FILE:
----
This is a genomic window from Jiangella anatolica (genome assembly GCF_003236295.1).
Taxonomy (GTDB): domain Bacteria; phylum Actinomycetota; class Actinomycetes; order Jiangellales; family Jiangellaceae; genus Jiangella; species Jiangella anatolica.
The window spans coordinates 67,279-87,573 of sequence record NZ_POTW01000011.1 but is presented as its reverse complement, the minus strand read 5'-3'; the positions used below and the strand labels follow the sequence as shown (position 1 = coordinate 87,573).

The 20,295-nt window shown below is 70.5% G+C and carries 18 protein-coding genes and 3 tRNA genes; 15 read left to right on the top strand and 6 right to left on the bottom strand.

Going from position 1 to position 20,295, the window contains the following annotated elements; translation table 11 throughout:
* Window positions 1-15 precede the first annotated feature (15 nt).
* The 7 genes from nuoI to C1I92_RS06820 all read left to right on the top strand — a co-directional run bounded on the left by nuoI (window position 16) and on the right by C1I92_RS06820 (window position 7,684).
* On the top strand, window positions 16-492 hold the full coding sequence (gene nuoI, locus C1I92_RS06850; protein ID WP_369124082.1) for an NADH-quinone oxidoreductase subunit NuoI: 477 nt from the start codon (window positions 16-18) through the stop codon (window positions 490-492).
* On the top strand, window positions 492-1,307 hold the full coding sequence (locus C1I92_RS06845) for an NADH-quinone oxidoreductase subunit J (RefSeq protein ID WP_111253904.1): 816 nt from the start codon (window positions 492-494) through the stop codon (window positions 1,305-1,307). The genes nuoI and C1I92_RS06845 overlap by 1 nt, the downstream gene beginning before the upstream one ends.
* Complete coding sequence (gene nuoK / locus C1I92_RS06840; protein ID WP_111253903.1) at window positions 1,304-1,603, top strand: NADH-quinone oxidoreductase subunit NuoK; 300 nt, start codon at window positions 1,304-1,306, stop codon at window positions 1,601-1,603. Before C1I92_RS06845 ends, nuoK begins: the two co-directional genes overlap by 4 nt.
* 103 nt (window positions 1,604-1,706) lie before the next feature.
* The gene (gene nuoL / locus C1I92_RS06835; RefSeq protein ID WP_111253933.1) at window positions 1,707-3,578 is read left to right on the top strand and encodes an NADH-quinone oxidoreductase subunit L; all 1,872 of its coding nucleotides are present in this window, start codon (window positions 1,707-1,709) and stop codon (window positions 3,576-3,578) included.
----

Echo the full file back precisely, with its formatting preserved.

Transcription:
This is a genomic window from Jiangella anatolica (genome assembly GCF_003236295.1).
Taxonomy (GTDB): domain Bacteria; phylum Actinomycetota; class Actinomycetes; order Jiangellales; family Jiangellaceae; genus Jiangella; species Jiangella anatolica.
The window spans coordinates 67,279-87,573 of sequence record NZ_POTW01000011.1 but is presented as its reverse complement, the minus strand read 5'-3'; the positions used below and the strand labels follow the sequence as shown (position 1 = coordinate 87,573).

The 20,295-nt window shown below is 70.5% G+C and carries 18 protein-coding genes and 3 tRNA genes; 15 read left to right on the top strand and 6 right to left on the bottom strand.

Going from position 1 to position 20,295, the window contains the following annotated elements; translation table 11 throughout:
* Window positions 1-15 precede the first annotated feature (15 nt).
* The 7 genes from nuoI to C1I92_RS06820 all read left to right on the top strand — a co-directional run bounded on the left by nuoI (window position 16) and on the right by C1I92_RS06820 (window position 7,684).
* On the top strand, window positions 16-492 hold the full coding sequence (gene nuoI, locus C1I92_RS06850; protein ID WP_369124082.1) for an NADH-quinone oxidoreductase subunit NuoI: 477 nt from the start codon (window positions 16-18) through the stop codon (window positions 490-492).
* On the top strand, window positions 492-1,307 hold the full coding sequence (locus C1I92_RS06845) for an NADH-quinone oxidoreductase subunit J (RefSeq protein ID WP_111253904.1): 816 nt from the start codon (window positions 492-494) through the stop codon (window positions 1,305-1,307). The genes nuoI and C1I92_RS06845 overlap by 1 nt, the downstream gene beginning before the upstream one ends.
* Complete coding sequence (gene nuoK / locus C1I92_RS06840; protein ID WP_111253903.1) at window positions 1,304-1,603, top strand: NADH-quinone oxidoreductase subunit NuoK; 300 nt, start codon at window positions 1,304-1,306, stop codon at window positions 1,601-1,603. Before C1I92_RS06845 ends, nuoK begins: the two co-directional genes overlap by 4 nt.
* 103 nt (window positions 1,604-1,706) lie before the next feature.
* The gene (gene nuoL / locus C1I92_RS06835; RefSeq protein ID WP_111253933.1) at window positions 1,707-3,578 is read left to right on the top strand and encodes an NADH-quinone oxidoreductase subunit L; all 1,872 of its coding nucleotides are present in this window, start codon (window positions 1,707-1,709) and stop codon (window positions 3,576-3,578) included.